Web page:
"Apart From Repeal Of Laws...": Minister On Centre-Farmer Talks' Round 10
The government, the minister said, had sent a proposal to the farmers. (File)
Union agriculture minister Narendra Tomar today said most farmers are in favour of the farm laws and the government will hold the next round of discussion on this on Tuesday. The farm laws were put on hold by the Supreme Court earlier this week amid a 53-day protest by farmers at the borders of Delhi. Saying it was "extremely disappointed" by the government's handling of the crisis, the court had also formed a committee of agricultural experts to deal with the issue, which has, however, been rejected by the farmers.
"Most of the farmers and experts are in favour of farm laws. After the Supreme Court's order, the laws can't be implemented," Narendra Tomar was quoted as saying by news agency ANI today.
"Now we expect that the farmers discuss the laws clause-wise on January 19 and tell the government what they want other than the repeal of the laws," he added, reiterating the government's demands for a clause-by-clause discussion.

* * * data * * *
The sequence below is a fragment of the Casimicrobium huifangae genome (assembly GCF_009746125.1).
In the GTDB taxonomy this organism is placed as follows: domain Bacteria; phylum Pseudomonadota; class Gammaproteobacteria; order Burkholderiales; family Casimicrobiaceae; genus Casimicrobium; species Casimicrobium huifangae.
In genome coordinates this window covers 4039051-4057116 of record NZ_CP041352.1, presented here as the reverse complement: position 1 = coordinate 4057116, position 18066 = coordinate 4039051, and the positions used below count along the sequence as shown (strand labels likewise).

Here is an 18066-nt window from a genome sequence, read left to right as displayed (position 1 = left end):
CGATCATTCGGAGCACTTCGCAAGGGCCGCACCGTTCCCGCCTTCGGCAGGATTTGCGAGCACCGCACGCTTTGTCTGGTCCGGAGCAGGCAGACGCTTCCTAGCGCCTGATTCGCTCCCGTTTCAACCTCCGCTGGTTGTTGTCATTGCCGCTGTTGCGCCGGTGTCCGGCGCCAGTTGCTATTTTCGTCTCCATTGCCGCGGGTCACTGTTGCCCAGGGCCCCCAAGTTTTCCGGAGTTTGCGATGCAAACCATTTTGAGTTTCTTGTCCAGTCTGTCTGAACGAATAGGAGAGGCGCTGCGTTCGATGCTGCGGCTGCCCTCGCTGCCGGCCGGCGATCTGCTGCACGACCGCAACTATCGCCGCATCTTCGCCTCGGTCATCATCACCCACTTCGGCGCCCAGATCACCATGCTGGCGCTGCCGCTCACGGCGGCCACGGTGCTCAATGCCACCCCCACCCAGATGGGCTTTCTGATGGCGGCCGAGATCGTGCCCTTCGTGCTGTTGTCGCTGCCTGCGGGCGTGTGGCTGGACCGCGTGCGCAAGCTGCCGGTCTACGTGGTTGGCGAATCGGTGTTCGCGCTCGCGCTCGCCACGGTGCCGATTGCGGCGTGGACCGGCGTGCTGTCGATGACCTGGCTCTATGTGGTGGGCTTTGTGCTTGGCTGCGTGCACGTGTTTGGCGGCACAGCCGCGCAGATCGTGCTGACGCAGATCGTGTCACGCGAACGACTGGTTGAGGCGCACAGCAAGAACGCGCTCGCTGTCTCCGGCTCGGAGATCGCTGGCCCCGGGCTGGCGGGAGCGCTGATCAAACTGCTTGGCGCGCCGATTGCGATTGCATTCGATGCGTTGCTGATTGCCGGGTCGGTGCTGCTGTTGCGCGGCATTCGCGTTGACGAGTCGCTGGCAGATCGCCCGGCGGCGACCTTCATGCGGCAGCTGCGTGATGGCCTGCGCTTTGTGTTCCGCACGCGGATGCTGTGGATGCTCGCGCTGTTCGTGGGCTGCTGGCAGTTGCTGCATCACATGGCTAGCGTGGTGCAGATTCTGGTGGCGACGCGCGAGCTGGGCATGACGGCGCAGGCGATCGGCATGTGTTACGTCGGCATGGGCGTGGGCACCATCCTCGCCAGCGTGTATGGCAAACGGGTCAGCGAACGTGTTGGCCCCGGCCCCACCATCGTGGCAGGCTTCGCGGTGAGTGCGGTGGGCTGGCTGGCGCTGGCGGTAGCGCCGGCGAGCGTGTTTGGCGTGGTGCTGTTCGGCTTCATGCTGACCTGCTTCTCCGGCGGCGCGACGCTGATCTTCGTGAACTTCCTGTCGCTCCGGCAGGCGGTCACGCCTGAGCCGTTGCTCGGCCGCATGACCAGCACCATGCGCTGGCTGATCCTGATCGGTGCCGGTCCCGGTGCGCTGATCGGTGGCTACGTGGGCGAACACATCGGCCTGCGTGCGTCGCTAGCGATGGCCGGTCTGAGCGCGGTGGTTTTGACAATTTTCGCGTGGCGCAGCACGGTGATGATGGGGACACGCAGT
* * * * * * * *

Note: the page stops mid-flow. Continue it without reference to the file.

The government, the minister said, had sent a proposal to the farmers "in which we agreed to address their apprehensions regarding mandis, traders' registration and other things".
"The government had also agreed to discuss the laws on stubble burning and electricity "but the farmers' unions only want repeal of the laws," Mr Tomar said, referring to the nine rounds of meeting that have already taken place but remained inconclusive. The government has agreed to withdraw the penal provisions in the stubble burning ordinance and the Electricity (Amendment) Bill 2019.
Before forming the committee last week, the Supreme Court, in an earlier hearing, had said the government's negotiations with farmers will remain ineffective.
The farmers, however, have rejected the committee, saying their members were already in favour of farm laws and accused the government of engineering the issue.
Besides, one of the committee members, Bhupinder Singh Mann, has also stepped down, saying he did not wish to "compromise farmers' interests.
The matter is likely to come up before the Supreme Court on Monday when it hears an appeal against the tractor rally of farmers scheduled for the Republic Day.